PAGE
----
Marjorie's round good-humored freckled face wore an expression of consternation.
"I made some slippers during the term for you," she said. "They're large, and I wadded them so that they are most comfortable. But--it isn't that--the slippers are in your room, I put them there--Ermie, won't you get out?"
"No," said Ermengarde. "I'm going to drive down to the house."
Marjorie frowned more than ever.
"They are all coming up from the shore; Miss Nelson, and all of them; and they'll see the horses and they'll run. Even Miss Nelson will run, she's so fond of Basil, and----"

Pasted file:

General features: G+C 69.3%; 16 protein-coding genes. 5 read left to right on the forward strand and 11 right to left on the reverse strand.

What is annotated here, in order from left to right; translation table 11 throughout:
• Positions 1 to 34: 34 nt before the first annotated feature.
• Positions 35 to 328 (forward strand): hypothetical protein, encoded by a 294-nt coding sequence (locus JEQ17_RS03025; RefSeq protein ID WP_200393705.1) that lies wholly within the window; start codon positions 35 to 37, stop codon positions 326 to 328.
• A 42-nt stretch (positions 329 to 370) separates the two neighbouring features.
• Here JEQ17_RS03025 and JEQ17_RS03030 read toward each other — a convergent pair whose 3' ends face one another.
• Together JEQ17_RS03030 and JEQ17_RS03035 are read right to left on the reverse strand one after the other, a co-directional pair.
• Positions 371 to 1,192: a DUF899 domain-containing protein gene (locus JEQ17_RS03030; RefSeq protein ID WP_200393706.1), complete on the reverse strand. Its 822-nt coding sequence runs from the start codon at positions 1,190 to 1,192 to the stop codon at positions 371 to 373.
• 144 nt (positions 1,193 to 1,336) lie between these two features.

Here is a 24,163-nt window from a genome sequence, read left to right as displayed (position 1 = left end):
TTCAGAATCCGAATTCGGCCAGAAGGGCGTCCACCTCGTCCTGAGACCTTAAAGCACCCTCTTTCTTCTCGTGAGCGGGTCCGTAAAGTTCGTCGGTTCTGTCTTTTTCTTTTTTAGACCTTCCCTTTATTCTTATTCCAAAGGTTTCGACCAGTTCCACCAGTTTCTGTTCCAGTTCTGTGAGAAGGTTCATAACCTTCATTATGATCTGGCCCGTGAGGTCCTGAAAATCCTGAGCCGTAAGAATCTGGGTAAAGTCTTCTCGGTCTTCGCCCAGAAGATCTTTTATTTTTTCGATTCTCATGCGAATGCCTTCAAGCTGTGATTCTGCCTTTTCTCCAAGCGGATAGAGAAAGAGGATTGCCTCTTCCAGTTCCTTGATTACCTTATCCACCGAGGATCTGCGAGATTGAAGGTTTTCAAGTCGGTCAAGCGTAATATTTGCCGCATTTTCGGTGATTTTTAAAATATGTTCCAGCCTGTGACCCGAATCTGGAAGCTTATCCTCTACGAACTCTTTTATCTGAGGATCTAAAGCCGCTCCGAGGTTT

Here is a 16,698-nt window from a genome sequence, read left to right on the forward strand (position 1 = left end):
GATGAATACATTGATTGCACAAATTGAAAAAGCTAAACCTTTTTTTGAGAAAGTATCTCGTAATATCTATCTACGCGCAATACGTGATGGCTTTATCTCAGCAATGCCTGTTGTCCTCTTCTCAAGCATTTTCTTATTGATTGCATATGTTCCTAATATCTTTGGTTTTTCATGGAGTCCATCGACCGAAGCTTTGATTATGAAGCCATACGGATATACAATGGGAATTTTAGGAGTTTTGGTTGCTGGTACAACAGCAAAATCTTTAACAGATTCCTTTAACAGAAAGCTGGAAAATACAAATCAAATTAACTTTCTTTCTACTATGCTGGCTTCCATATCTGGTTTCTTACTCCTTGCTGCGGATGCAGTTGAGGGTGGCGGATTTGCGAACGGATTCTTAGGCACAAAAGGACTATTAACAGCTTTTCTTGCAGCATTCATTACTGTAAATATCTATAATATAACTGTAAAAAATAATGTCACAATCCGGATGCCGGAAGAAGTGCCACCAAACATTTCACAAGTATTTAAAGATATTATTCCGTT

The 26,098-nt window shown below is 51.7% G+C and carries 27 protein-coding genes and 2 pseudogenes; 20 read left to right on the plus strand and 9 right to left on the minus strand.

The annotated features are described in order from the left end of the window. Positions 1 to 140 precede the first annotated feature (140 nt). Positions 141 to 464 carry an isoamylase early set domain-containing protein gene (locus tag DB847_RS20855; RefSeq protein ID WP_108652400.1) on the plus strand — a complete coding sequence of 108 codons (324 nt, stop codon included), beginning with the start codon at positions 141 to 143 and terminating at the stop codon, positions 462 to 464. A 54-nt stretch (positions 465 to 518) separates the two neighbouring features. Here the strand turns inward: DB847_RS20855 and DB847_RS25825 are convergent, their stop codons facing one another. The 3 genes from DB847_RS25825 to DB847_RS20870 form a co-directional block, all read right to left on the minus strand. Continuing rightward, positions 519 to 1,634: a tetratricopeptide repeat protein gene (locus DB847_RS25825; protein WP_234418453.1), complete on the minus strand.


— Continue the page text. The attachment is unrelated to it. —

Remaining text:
Mr. Wilton, who still remained in the carriage by Ermengarde's side, now interposed.
"We won't wait for the small fry," he said. "We'll drive on to the house at once. Oh, yes, Eric, you can go to meet the party from the shore of course, if you like, and Basil too."
"I'll stay with Ermie," said Basil.
He jumped into the carriage again, and they drove down the long winding avenue to th
Ermentrude Wilton, the rebellious, 14-year-old, eldest daughter of a large, well-to-do but motherless family, learns about the tangled web of deceit. She's not very likable, though, and we don't really care.